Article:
Where are you located. I'm in the process of deciding the same thing. I finally decide on the foil/foam/foil method. its about 200.00 for a 500sq fi roll. There is a lot of controversy around it. The trouble with fiberglass is that the varmints love nesting in it and its expensive. If you use foam it needs to be the blue foam and thats hard to find.. varmints will nest in the popcorn stuff too. The f/f/f is a reflective type of insulation and its easy to put in doesn't provide for varmints home, but I don't know how it will work in a cold climate. Some people argue that its worthless but I like shiny things:) really there is arguments for it to. Here is the link

    http://www.insulation4less.com/
     
  5. DaleK

    DaleK Well-Known Member

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    If you look around, the companies that make exterior doors sell the cutouts from where they cut windows into the doors. They're usually used for in-floor insulation but you should be able to put them in between the posts and screw them in, an average cutout is probably 2'x4'. They run about 40 cents/sq foot here. The bonus is they have light steel on each side of the foam.
     
  6. bay

    bay Member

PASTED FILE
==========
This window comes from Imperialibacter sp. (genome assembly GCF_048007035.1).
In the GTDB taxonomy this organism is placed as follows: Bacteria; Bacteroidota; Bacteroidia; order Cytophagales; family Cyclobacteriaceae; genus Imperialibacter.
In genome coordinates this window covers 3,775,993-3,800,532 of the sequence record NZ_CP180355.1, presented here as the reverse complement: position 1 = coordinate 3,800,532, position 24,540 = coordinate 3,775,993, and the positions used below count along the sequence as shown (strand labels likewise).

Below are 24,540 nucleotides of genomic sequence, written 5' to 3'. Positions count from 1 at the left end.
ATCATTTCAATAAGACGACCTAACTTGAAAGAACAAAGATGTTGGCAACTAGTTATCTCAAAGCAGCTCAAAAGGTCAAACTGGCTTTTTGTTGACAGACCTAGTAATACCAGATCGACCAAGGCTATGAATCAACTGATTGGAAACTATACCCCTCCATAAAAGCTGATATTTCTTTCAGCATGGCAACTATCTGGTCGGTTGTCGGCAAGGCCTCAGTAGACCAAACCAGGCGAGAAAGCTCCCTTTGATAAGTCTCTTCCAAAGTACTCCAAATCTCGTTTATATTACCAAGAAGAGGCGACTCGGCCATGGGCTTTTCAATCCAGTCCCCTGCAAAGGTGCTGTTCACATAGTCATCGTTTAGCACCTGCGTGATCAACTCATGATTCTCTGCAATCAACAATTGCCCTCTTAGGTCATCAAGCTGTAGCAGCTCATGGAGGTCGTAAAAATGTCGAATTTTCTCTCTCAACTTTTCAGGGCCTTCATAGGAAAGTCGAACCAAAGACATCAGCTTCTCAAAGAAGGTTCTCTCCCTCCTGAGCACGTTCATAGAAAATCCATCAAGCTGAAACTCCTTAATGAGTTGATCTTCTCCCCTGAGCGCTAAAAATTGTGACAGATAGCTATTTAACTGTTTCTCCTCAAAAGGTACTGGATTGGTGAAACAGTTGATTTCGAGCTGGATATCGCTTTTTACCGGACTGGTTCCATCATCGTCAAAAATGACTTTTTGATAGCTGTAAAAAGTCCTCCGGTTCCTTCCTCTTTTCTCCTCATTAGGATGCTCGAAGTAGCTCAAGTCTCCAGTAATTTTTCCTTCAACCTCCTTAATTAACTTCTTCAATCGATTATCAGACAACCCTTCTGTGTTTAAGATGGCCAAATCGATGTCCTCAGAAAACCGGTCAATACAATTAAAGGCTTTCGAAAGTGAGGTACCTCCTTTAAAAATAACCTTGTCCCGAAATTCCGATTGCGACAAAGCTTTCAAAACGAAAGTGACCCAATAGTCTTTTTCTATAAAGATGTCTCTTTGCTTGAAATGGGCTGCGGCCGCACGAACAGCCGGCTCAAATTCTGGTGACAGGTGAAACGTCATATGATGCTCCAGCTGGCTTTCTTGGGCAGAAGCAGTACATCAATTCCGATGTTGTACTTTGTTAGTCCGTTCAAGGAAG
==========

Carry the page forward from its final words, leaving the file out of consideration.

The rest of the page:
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    jennifer, hi iam a union insulator by trade in wv, first i would stay away from any type of rolled insulation for your barn, this type of insulation will keep its thermal properties, wet or dry, but the animals,and mice wil love it. also besides the out sides of your barn, you would also have to cover the insulation,on the inside, and would drive up cost. for you i would go with the foam board, but with a twist, remember that trapped air is the best insulator. plank your barn out, on the outside with rough cut lumber or metal. for the inside you will have to buy the metal spikes to hold the insulation on, these normally stick to metal, and are cheap, if you use wood to do the barns outsides with dont panic, buy you some rolled roof flashing metal, you can get it any where. cut into 4inch strips run it anyway you like on the inside, nail it on, or staple it. now you can put your stick on spikes up to hold the foam board, dont waste your money on the thick board, once you have your spikes in place, buy you some at least half inch nuts,like you would put on bolts. place these on all of the spikes before you push the foam board on, it creates a great dead air space, and better insulation than putting ti flat on the wall.